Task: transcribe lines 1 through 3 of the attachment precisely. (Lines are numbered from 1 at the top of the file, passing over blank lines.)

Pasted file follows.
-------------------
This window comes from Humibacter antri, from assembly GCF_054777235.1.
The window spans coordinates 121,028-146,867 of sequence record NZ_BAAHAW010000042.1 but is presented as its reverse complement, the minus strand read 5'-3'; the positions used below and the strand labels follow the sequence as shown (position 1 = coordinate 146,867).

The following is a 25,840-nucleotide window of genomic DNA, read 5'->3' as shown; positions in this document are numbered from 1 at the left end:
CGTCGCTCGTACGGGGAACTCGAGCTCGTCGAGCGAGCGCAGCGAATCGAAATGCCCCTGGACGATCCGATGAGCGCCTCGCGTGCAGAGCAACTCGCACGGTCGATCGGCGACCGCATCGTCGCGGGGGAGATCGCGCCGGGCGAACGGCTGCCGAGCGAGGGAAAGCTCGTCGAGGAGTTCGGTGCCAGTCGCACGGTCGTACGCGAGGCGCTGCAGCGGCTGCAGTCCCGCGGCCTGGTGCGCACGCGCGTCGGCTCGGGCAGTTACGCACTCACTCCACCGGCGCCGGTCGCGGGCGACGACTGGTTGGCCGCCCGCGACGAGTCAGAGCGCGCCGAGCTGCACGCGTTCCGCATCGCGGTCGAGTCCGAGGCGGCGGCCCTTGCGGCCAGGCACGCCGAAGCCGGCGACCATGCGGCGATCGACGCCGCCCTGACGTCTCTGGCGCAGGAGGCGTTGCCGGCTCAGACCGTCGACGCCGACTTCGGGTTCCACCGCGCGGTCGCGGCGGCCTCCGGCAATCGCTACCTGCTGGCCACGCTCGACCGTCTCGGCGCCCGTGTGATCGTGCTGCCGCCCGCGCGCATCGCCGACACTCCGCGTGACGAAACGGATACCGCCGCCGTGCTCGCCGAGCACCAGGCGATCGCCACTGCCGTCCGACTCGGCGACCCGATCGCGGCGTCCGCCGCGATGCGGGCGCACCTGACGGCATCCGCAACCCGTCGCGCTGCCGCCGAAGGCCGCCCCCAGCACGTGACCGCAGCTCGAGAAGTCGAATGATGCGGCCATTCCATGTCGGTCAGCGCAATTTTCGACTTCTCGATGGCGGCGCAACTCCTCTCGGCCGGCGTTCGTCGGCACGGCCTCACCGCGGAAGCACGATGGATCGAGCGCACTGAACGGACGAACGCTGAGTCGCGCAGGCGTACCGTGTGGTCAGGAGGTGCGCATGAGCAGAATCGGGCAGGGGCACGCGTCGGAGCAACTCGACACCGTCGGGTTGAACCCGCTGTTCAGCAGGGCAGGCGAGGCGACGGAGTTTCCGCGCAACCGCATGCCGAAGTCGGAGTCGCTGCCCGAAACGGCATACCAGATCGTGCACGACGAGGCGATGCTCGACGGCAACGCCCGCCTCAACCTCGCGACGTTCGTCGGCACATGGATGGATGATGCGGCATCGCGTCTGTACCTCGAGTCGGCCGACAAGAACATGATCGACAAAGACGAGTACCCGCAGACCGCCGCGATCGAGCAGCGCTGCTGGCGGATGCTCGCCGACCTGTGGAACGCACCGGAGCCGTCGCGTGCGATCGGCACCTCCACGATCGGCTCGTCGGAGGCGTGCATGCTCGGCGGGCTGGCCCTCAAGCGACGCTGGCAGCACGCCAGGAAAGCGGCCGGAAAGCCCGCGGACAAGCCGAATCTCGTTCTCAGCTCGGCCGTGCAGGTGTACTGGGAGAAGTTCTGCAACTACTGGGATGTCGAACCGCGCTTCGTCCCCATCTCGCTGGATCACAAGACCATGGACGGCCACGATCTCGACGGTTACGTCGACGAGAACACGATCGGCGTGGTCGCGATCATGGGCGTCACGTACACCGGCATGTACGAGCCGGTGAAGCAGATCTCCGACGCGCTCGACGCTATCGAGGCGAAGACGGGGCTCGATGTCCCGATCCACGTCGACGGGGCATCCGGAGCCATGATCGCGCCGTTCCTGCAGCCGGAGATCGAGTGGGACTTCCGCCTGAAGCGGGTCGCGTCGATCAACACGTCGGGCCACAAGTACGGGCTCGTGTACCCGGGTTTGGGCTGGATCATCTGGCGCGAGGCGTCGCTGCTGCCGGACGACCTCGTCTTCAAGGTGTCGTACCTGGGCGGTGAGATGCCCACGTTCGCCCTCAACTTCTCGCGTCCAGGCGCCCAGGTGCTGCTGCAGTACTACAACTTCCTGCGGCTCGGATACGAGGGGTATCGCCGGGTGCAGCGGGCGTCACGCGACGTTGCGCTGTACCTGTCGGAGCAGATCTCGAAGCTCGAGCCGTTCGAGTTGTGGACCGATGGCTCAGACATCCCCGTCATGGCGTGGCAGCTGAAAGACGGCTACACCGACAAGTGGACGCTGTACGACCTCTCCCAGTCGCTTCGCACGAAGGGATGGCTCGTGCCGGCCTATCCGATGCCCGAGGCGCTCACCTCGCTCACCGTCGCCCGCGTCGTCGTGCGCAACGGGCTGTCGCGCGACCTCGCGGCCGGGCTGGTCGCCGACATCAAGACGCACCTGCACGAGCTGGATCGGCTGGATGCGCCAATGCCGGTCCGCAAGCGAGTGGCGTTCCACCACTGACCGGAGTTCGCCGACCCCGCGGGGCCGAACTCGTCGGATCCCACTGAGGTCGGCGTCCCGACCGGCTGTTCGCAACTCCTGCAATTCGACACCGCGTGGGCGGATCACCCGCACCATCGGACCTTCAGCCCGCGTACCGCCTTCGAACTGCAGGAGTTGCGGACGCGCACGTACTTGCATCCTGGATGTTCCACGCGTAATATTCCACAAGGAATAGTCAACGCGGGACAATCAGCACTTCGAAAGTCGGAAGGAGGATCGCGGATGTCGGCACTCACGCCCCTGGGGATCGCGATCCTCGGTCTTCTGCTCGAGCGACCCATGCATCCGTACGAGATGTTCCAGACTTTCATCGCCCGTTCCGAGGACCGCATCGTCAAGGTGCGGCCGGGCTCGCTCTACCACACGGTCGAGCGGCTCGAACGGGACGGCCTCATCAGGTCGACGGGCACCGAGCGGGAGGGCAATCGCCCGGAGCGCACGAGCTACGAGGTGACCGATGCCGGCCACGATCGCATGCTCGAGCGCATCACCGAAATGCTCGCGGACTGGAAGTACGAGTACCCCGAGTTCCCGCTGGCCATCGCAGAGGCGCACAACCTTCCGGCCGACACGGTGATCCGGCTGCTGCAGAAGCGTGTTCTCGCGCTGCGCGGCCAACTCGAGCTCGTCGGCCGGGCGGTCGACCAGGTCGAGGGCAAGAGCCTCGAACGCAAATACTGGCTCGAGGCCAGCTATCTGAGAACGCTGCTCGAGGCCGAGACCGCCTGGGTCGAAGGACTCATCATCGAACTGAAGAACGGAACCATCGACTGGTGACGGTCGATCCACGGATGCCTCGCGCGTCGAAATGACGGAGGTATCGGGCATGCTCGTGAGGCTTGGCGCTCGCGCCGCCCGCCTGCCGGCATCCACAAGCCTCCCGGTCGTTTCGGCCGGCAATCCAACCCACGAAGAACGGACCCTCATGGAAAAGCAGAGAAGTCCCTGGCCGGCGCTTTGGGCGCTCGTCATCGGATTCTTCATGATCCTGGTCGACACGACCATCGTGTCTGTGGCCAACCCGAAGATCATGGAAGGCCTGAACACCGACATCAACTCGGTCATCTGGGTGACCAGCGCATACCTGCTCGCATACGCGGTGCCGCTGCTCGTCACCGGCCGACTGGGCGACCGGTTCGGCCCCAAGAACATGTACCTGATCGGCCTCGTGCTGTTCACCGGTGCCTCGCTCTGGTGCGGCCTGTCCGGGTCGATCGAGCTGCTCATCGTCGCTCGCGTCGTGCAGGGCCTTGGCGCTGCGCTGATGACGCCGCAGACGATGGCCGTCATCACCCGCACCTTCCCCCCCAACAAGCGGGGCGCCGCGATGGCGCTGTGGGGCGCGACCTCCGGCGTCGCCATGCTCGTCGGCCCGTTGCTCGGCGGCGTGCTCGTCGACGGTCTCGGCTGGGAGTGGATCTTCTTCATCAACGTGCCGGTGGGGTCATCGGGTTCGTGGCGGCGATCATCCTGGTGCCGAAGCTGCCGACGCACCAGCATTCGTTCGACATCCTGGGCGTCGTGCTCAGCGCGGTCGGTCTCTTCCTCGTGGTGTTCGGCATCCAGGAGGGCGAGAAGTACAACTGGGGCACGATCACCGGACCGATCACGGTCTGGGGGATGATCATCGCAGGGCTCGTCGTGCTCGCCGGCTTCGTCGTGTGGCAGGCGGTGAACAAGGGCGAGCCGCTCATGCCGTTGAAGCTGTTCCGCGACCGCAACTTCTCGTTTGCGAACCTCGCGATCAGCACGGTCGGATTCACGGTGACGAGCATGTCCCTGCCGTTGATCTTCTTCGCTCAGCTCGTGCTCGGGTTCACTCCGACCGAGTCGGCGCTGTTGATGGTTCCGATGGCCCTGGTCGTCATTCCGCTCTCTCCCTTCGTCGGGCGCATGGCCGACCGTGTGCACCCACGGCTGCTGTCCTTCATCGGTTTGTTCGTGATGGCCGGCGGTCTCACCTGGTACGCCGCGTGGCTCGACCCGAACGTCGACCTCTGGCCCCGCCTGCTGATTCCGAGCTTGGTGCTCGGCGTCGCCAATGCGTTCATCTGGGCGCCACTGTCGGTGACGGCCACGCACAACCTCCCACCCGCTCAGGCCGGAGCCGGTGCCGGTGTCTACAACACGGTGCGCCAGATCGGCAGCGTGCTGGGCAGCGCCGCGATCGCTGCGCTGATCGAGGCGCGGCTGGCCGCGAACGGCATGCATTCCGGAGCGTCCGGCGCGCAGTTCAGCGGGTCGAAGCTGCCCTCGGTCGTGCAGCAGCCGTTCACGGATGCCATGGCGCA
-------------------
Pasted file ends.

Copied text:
This window comes from Humibacter antri, from assembly GCF_054777235.1.
The window spans coordinates 121,028-146,867 of sequence record NZ_BAAHAW010000042.1 but is presented as its reverse complement, the minus strand read 5'-3'; the positions used below and the strand labels follow the sequence as shown (position 1 = coordinate 146,867).

The following is a 25,840-nucleotide window of genomic DNA, read 5'->3' as shown; positions in this document are numbered from 1 at the left end: